MVR 1.8M incurred to repatriate five families stranded in Syria

Homeland Security Minister Ali Ihusan (C) speaks at a press conference on January 16, 2024. (Sun Photo/Infinite Moments/Mohamed Maave)

Homeland Security Minister Ali Ihsan, on Tuesday, said MVR 1.8 million was incurred to repatriate five families stranded in Syria consisting of 21 people.

Speaking to journalists after a press briefing on Tuesday afternoon regarding the repatriation – Minister Ihusan placed the cost at approximately USD 120,000 (MVR 1.8 million), detailing that the families were repatriated by chartering a flight of a private airline, which had accounted for most of the cost.

Over 100 Maldivians are believed to have fled to Syria for war, with an estimated 70 believed to have later died in the conflict.

The flight carrying 21 individuals from five families landed at Velana International Airport (VIA) at 05:02 am Tuesday.

They include six adults – four women and one 18-year-old man, and 15 children – the youngest of them just three years old.

The authorities tested their DNA to confirm their nationality, and liaised with Turkish authorities to repatriate them.

A team of 15 police officers flew to Turkey to collect the families on Sunday.

The families have been taken to the National Re-integration Center (NRC) in K. Himmafushi, where they will undergo assessments, rehabilitation and deradicalization.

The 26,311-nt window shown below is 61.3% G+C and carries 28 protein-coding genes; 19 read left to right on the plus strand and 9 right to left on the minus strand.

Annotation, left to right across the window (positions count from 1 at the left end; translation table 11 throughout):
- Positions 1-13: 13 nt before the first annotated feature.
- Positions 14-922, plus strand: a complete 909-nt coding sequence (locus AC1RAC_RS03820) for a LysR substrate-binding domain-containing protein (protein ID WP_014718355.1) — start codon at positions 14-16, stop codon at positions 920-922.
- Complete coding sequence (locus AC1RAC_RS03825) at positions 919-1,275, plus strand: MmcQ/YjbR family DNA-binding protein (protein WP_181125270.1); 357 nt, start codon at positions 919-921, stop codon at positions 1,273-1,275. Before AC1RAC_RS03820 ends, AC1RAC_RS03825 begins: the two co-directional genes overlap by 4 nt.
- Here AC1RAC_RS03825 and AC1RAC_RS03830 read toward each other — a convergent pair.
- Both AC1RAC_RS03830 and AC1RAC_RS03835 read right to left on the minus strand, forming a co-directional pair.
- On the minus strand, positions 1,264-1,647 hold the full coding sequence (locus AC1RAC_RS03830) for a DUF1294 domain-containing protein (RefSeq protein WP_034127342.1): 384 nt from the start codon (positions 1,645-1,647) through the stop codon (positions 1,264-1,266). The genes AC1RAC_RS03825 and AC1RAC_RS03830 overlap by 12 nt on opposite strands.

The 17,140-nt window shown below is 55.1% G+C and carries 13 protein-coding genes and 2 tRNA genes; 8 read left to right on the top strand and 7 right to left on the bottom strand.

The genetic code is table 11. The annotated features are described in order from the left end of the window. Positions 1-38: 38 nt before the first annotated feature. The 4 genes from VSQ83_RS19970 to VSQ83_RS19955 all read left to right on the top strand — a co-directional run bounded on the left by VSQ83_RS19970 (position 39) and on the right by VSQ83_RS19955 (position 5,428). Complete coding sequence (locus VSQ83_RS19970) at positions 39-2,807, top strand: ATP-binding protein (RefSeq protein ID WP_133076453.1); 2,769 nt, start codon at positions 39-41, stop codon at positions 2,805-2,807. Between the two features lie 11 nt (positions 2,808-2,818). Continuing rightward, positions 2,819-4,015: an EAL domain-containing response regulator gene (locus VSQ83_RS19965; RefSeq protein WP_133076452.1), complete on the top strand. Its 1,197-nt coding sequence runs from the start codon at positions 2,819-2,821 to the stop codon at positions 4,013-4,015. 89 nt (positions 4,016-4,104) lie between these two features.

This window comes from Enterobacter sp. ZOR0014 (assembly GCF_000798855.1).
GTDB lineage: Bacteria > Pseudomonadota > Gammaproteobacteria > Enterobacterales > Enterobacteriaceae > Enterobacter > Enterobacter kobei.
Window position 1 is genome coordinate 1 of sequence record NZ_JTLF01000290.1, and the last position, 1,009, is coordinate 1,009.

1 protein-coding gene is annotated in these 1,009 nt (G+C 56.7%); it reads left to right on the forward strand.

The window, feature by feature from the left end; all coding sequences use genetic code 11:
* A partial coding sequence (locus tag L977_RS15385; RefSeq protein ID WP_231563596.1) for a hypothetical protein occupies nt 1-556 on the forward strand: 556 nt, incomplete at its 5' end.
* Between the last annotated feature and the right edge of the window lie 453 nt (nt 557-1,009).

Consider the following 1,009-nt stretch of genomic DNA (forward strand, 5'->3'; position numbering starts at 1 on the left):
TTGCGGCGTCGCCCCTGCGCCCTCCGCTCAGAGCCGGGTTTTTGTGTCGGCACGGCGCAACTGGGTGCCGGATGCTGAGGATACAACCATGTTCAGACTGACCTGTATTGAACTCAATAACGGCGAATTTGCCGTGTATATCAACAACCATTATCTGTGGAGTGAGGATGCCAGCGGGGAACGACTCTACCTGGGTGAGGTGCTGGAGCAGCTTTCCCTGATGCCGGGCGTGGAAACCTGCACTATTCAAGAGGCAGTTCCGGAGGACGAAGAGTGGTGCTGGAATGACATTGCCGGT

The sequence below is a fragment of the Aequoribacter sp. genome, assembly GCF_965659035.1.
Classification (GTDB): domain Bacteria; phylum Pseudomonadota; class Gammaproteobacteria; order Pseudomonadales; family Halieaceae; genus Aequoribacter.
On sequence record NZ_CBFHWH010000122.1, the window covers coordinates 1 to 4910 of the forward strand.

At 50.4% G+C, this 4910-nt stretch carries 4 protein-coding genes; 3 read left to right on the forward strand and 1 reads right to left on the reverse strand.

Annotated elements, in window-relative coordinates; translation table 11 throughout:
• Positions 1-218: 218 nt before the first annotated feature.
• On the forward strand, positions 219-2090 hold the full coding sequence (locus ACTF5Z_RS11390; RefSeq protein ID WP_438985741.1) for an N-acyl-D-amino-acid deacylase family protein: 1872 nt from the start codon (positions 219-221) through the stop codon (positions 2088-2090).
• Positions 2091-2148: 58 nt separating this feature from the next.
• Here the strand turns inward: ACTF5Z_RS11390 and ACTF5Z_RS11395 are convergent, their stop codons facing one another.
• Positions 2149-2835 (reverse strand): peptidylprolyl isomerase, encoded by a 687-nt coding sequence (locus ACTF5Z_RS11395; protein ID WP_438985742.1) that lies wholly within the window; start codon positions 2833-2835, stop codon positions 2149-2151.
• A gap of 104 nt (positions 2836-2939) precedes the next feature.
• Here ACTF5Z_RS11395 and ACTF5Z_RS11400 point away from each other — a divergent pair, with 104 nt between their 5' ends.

The law dictates that they must stay there, for at least a year, before being reintegrated back into society.


Speaking at Tuesday’s press conference, Minister Ihusan noted that there were an additional 90 locals stranded in Syria, who have requested government intervention to allow them to return to the Maldives.

He added that efforts were underway to confirm their nationalities and other relevant information as authorities often do not receive complete information concerning the locals when they request government intervention to allow for their return.

Speaking further, Minister Ihusan said authorities have noticed that most locals travel to Syria due to the influence of a family member. As there are no direct flights to the conflict zone from the Maldives – he said they usually travel overseas to other nations citing a different purpose, and then flee to conflict zones via various routes.


“One family that was repatriated this time had traveled to India allegedly for medical purposes, and then proceeded to flee,” he noted.